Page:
Once a crochet chain is created, new stitches can be made from that chain by working into it. In this video, crochet expert Mary Beth Temple explains how to work into the back of a crochet chain.
While the manner of working into a crochet chain often comes down to personal preference, Mary Beth notes that there are some advantages to working into the back of a crochet chain.
- Creates a nice clean edge along start of project, which looks remarkably similar to the final edge
- Easy to seam
- More elastic
- Easy to work additional stitches into, such as adding a lace edging
Mary Beth begins by closely examining a crochet chain. When looking at a crochet chain, there is a front and a back. The front of the crochet chain looks like a column of Vs. The back of the chain has bumps for each chain that’s created. She notes that each chain has a total of three legs – two legs to form the front of the chain and one leg to form the back of the chain.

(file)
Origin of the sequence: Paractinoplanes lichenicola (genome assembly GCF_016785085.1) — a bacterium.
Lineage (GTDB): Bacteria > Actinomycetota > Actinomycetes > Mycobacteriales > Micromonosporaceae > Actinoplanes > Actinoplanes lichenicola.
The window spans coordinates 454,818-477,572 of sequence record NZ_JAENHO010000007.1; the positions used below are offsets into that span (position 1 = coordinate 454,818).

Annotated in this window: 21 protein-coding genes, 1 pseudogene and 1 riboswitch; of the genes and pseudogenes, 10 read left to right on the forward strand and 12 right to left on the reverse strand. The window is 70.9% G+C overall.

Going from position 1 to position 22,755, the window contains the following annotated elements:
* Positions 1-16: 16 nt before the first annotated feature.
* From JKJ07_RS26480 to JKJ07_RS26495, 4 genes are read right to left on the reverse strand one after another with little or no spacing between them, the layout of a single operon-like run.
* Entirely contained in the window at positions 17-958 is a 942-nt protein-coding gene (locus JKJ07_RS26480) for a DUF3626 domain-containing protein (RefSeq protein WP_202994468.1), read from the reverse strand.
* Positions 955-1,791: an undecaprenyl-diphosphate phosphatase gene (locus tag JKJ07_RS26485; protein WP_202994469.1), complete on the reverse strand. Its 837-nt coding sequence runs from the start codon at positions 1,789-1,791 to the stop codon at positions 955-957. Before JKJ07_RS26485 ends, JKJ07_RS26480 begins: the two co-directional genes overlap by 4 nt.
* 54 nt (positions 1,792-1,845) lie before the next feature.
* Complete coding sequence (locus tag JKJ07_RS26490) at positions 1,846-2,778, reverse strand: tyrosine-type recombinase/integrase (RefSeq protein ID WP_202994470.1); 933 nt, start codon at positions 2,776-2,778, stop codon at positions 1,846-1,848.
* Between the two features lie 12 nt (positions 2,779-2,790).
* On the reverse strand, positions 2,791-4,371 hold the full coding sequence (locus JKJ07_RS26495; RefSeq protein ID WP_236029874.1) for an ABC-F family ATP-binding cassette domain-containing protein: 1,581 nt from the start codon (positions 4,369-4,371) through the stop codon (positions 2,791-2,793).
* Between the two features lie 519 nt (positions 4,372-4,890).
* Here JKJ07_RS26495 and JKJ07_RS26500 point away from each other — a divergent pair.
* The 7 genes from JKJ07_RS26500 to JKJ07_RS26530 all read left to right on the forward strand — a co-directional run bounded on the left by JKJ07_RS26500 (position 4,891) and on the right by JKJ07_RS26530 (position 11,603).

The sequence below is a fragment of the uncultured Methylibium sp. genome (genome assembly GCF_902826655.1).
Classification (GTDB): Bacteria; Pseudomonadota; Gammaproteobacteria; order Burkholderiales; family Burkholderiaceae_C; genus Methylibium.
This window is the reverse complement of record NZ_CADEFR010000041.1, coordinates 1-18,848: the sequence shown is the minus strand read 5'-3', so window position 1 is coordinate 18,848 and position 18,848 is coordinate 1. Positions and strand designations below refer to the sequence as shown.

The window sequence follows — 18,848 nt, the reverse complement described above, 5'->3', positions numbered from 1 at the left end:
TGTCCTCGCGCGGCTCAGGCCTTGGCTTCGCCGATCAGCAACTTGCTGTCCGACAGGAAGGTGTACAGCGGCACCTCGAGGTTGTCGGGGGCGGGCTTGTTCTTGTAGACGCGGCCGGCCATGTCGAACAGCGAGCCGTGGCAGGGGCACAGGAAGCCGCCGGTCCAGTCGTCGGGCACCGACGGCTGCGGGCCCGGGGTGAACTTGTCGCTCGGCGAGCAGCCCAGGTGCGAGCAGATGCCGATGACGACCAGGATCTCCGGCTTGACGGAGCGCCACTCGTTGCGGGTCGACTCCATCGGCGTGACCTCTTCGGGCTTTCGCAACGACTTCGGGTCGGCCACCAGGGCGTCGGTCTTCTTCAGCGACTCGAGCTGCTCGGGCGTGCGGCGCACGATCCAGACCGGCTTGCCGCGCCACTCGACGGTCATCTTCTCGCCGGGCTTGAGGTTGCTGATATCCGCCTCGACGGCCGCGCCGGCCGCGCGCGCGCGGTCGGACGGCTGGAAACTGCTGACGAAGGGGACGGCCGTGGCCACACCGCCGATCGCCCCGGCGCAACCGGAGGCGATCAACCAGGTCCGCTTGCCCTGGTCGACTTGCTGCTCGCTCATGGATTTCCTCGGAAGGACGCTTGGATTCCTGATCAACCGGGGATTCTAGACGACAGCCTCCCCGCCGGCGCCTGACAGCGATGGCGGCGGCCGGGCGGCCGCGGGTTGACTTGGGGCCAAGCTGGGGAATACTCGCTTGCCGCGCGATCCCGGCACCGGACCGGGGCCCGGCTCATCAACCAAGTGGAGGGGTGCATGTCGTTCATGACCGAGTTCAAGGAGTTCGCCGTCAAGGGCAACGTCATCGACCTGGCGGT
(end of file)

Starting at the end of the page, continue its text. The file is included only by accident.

To work into the back of the chain, the hook is inserted from front to back under the one leg that creates the bump. Once the hook is under this bump, Mary Beth works a single crochet stitch. She works a few more stitches, working each of them into the back of the crochet chain. Once the stitches are complete, Mary Beth looks at the top and bottom edge of her swatch, noting that they closely resemble each other, making this method of working into crochet chain a nice option when you want matching starting and ending edges for your project.